1. Nope, schools or companies don't close here because of snow. We have snow every year, sometimes for many days. How could schools or companies close for such a long time? It would be waste of money for companies and if schools closed, what would working parents do with their kids? My city is flat but we have lots of towns with hills and they don't close anything either. The city authorities are supposed to take care of the roads being cleared of snow and to sprinkle them with salt or sand though they don't always manage to do it-_- People change tires in their cars for winter ones and they walk more carefully. We just have it for long periods of time every year and are used to it and more or less can organize the traffic. But I must say I'm jelous you don't need to go to work because of snow:P

    1. You mention about parents needing childcare, you'll be absolutely amazed at how many of them will use it as an excuse in order not to go to work. Even if the school is open they still will claim that its not, whose going to check? Today we were open and some classes had only half the children in. It meant staff having to phone home telling parents to bring their children to school, this is considering we have a text system already telling them that school is open. I've also known people to claim their children are sick in order to take time off also. Of course for those that are geniune do have problems.

  2. It is completely different in my country. Stores, libraries, banks and all the other offices are open no matter what the weather is.
    Last year my University was closed in February because of the snow, but mostly because of the students that don`t live in my town (where the University is), the schools were opened. The snow was about 1 m then.
    So, it is a bit weird to see that is such a mess there with just 10 cm of snow.
    We have ice under the snow and it is really hard to walk on it, but everybody have to go to work.

    1. When I was a child most teacher lived local so we also never had a day off, if anything there were hardly anyone that drove in those days. My mum was saying yesterday how they would just put on their wellies and get on with things.

      The problem with needing to travel from another town/city/village, is when public transport stops as the roads are too slippery for them to travel along as they just leave grit rather then actually plough the snow to clear the roads. It is then putting unnecessary pressure on a person to find accommadation because they can't get home. I only ever had that time off when the snow was above our waists and in that time they did plough the roads and push all snow up the side and create separate path ways for people to walk.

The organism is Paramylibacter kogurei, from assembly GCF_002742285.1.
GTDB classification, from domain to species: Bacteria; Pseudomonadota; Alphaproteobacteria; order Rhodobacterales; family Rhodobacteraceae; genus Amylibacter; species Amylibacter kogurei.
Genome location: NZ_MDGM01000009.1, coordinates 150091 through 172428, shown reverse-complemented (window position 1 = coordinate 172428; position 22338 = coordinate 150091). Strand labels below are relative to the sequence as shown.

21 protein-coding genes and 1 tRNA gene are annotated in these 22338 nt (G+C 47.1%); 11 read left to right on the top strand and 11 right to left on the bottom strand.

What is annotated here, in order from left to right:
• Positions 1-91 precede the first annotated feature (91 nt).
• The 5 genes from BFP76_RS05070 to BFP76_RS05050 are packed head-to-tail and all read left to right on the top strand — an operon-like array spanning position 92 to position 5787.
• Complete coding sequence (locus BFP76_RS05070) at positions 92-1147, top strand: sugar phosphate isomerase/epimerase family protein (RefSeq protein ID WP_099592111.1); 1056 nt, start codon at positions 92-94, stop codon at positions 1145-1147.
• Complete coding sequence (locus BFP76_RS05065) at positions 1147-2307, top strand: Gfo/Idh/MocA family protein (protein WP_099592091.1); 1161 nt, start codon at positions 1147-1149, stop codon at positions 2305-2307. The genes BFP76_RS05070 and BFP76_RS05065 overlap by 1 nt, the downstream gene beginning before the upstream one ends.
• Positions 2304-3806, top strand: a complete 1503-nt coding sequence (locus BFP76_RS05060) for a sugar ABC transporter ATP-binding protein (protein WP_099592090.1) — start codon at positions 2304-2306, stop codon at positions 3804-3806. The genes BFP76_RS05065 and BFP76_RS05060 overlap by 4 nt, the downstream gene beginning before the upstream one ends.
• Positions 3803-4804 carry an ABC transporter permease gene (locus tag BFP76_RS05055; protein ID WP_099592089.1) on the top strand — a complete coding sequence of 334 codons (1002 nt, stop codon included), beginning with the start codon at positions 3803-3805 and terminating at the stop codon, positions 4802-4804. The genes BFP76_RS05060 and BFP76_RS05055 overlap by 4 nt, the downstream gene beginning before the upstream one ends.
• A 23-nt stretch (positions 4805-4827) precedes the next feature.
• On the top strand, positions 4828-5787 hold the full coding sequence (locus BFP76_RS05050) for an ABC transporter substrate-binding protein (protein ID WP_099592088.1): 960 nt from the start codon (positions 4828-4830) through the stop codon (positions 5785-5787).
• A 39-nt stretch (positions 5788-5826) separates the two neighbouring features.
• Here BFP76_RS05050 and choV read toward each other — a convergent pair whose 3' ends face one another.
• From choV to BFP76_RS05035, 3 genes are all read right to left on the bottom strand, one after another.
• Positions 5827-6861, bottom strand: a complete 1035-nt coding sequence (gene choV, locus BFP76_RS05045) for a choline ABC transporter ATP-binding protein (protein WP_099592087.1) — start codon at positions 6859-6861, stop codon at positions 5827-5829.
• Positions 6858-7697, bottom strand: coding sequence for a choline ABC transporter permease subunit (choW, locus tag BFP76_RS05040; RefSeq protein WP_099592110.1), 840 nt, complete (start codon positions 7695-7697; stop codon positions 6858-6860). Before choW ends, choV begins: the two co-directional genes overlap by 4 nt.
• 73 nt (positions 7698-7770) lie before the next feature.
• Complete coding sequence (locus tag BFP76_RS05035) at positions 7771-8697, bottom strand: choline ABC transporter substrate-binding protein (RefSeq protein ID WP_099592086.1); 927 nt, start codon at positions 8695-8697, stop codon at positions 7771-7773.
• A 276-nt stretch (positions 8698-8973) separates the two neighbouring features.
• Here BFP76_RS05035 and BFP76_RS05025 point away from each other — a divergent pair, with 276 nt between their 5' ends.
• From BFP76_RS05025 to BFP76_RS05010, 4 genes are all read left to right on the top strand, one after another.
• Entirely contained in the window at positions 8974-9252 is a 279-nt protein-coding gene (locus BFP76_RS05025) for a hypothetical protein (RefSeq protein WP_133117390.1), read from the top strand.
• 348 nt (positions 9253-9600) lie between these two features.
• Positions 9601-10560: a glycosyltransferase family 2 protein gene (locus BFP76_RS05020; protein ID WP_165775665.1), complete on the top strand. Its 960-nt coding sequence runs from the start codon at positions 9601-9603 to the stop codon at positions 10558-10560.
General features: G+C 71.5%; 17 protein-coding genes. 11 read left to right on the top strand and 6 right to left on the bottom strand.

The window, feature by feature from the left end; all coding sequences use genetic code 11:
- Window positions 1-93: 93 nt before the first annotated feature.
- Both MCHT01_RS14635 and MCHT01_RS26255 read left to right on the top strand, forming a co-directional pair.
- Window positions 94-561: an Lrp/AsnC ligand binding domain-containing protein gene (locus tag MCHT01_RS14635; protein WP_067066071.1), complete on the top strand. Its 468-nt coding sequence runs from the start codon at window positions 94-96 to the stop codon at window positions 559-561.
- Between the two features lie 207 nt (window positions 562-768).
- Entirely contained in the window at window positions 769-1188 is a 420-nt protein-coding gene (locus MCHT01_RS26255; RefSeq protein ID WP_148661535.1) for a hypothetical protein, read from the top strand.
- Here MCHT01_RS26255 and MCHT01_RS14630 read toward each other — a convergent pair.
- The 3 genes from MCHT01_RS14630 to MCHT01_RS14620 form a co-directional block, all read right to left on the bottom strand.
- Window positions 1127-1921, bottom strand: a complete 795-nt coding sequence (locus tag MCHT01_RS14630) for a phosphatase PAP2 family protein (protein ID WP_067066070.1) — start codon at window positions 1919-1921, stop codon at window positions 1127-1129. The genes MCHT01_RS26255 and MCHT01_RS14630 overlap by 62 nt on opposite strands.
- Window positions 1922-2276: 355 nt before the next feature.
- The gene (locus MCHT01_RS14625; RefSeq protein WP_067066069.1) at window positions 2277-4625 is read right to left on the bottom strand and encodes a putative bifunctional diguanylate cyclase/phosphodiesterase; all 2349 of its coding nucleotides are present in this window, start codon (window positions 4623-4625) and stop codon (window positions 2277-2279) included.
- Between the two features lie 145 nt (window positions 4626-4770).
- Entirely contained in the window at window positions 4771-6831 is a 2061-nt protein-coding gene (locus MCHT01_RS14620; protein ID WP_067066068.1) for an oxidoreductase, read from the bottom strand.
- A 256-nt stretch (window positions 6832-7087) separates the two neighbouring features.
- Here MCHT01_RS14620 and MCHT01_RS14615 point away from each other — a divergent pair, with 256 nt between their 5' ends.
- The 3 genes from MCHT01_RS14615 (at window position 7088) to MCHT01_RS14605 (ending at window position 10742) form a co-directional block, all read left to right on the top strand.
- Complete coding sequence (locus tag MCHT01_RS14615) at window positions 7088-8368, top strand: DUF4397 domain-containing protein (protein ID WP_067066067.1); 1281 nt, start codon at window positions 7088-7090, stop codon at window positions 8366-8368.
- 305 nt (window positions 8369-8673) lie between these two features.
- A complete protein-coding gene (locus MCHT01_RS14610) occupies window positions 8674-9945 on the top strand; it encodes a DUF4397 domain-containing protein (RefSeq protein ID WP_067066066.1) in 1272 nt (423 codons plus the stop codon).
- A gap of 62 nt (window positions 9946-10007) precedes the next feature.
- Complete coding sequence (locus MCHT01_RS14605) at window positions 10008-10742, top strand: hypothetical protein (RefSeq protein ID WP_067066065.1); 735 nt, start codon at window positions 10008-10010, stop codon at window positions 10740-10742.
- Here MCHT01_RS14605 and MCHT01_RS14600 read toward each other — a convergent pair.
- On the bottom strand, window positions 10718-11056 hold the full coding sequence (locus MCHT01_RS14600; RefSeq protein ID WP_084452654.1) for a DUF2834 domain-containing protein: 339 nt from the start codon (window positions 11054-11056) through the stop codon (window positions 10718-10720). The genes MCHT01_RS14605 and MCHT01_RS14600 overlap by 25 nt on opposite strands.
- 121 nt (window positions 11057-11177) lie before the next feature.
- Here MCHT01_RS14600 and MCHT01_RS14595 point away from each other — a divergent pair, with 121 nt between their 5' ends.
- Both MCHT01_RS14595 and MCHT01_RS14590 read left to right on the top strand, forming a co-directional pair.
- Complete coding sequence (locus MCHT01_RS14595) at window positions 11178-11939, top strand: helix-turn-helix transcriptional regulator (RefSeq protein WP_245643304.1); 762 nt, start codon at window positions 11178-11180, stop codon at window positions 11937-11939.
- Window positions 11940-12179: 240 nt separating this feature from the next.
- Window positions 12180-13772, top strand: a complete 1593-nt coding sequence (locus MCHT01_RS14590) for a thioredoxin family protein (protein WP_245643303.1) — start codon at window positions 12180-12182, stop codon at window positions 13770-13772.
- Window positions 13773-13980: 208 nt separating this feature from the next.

3. I've probably mentioned in my letters that schools here pretty much never close. I didn't ever have a snow day until I was about half way through university. The only thing we got during the winter was indoor recesses if the windchill was really high (so temps are super low, like in the -30's. It was -42 with the windchill yesterday).

    For a lot of places in Canada, we get snow near the end of October, and it is here to stay until some time in March, so the country would kind of shut down and die if we had snow days like other places do. But on that note...since we kind of have snow/winter for almost half a year, you learn to live in it, drive in it, deal with it, I have to. And believe me, a lot of people cannot drive in the winter, but they still do!!!

    But I have a friend who used to live here and she's moved to the West Coast where they don't have the constant winter like we do, and when it does snow there, it's epic panic and shut down. So I think it really just comes down to what is sort of the "norm". Getting a ton of snow, ice, freezing rain, and friggen cold temperatures for months at a time is normal here. I'm also lucky living where I do in that we don't have much for hills :)

    1. People who have travelled to Canada have actually mentioned how great it is for maintaining the snow. They say you can see markings for where the pavement is so that they know how far to plough and the roads are always clear. They actually wished it was the same here. I don't mind driving in the snow as my mums house isn't so far from the main road and if everyone drives along the tire marks previous cars have driven along its ok as your car will easily follow them. The problem is when people treat snowy days like a normal day and will just whizz out in front of you or start turning around in the road thats a problem... I'm glad we don't get snow as often as you do.

    2. Hmmm...I'm not sure where those people travelled, but the roads in my city aren't always cleared. Most residential streets are rarely plowed. On our crescent, we live in the corner so all the snow blows into there and driving is impossible. My dad and the neighbour will often spend half a day snowblowing the road.

      Roads also get really bad with ice ruts, sometimes there bad enough to make you feel the need to barf while driving. And a lot of times, even when the roads are plowed, there isn't enough room for two driving lanes when there should be. Also, plowing makes parking on the street really difficult. The mounds get waist high and people end up parking halfway into driving's not much fun...

      You sort of just learn to deal with it...and complain a lot :)


Related Posts Plugin for WordPress, Blogger...